WASHINGTON, July 10 (UPI) -- Federal regulations regarding natural gas pipelines in the United States are too slow for recent production gains, a Kansas legislator said.
A House committee on natural resources heard testimony on a natural gas pipeline reform act meant to streamline the review process for interstate pipeline applications. The bill would give the Federal Energy Regulatory Commission a one-year deadline to make decisions on new pipelines.
The American Petroleum Institute said natural gas well completions increased during the second quarter of 2013. New technologies used in drilling resulted in substantial increases in U.S. natural gas production.
"Because of the combination of increased production and demand for natural gas, it is absolutely vital that the law for natural gas pipelines keep up with the capacity to get this stuff out of the ground and into the homes of the consumers who need it," Rep. Mike Pompeo, R-Kan., who proposed the legislation, said in a statement.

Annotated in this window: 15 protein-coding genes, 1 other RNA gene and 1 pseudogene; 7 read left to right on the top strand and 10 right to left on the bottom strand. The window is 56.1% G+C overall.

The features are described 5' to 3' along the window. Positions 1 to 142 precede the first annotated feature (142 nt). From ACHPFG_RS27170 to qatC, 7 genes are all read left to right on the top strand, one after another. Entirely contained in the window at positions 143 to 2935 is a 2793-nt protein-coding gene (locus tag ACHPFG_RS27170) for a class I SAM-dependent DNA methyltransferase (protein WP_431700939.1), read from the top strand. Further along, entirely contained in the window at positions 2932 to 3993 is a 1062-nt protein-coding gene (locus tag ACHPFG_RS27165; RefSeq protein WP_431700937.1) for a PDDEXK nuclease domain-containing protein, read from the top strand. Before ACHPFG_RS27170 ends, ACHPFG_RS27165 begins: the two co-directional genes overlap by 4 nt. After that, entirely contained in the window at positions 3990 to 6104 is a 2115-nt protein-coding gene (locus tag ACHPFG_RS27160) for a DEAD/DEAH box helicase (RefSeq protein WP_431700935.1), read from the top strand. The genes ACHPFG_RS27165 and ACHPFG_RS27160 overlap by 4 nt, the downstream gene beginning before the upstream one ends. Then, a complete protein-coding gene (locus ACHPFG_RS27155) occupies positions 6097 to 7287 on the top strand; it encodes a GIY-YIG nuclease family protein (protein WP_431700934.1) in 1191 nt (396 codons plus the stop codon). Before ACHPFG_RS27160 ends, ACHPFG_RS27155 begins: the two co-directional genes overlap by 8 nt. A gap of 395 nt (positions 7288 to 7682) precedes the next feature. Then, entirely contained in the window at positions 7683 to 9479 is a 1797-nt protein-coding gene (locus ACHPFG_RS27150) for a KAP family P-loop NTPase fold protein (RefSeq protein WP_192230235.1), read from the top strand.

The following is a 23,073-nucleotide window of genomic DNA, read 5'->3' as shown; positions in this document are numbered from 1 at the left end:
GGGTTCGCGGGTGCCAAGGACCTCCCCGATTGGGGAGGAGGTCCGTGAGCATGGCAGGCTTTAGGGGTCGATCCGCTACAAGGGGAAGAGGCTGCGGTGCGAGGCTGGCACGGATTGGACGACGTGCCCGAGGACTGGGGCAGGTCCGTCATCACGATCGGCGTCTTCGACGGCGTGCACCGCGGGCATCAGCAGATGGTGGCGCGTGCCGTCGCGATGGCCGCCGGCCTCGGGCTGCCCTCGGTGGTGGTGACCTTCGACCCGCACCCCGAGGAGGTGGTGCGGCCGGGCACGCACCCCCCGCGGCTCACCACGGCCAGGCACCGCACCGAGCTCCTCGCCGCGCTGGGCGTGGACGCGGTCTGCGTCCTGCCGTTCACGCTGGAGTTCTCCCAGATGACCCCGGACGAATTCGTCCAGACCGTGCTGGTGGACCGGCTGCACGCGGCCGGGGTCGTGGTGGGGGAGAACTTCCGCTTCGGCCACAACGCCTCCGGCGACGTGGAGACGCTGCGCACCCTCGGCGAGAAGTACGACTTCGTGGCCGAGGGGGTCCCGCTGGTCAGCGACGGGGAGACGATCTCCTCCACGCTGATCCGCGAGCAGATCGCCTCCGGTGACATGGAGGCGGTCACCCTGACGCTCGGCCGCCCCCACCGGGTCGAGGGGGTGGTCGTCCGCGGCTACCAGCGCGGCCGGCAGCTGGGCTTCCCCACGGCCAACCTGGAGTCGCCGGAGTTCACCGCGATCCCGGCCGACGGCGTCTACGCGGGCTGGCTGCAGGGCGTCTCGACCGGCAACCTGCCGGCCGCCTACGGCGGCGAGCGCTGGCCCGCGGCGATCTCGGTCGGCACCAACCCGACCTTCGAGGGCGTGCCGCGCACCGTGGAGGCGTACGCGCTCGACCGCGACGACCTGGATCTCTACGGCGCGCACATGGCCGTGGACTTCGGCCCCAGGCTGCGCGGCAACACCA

FERC Commissioner Philip Moeller testified Tuesday before a House committee, saying the 12-month deadline was "achievable," though he had some reservations about the depth of reviews.
"My only caution is that without high level agency oversight directing the agencies to prioritize these permits, a timeline could result in agencies either denying certain permits or adding burdensome conditions as a way to protect themselves from accusations of insufficient review," he said.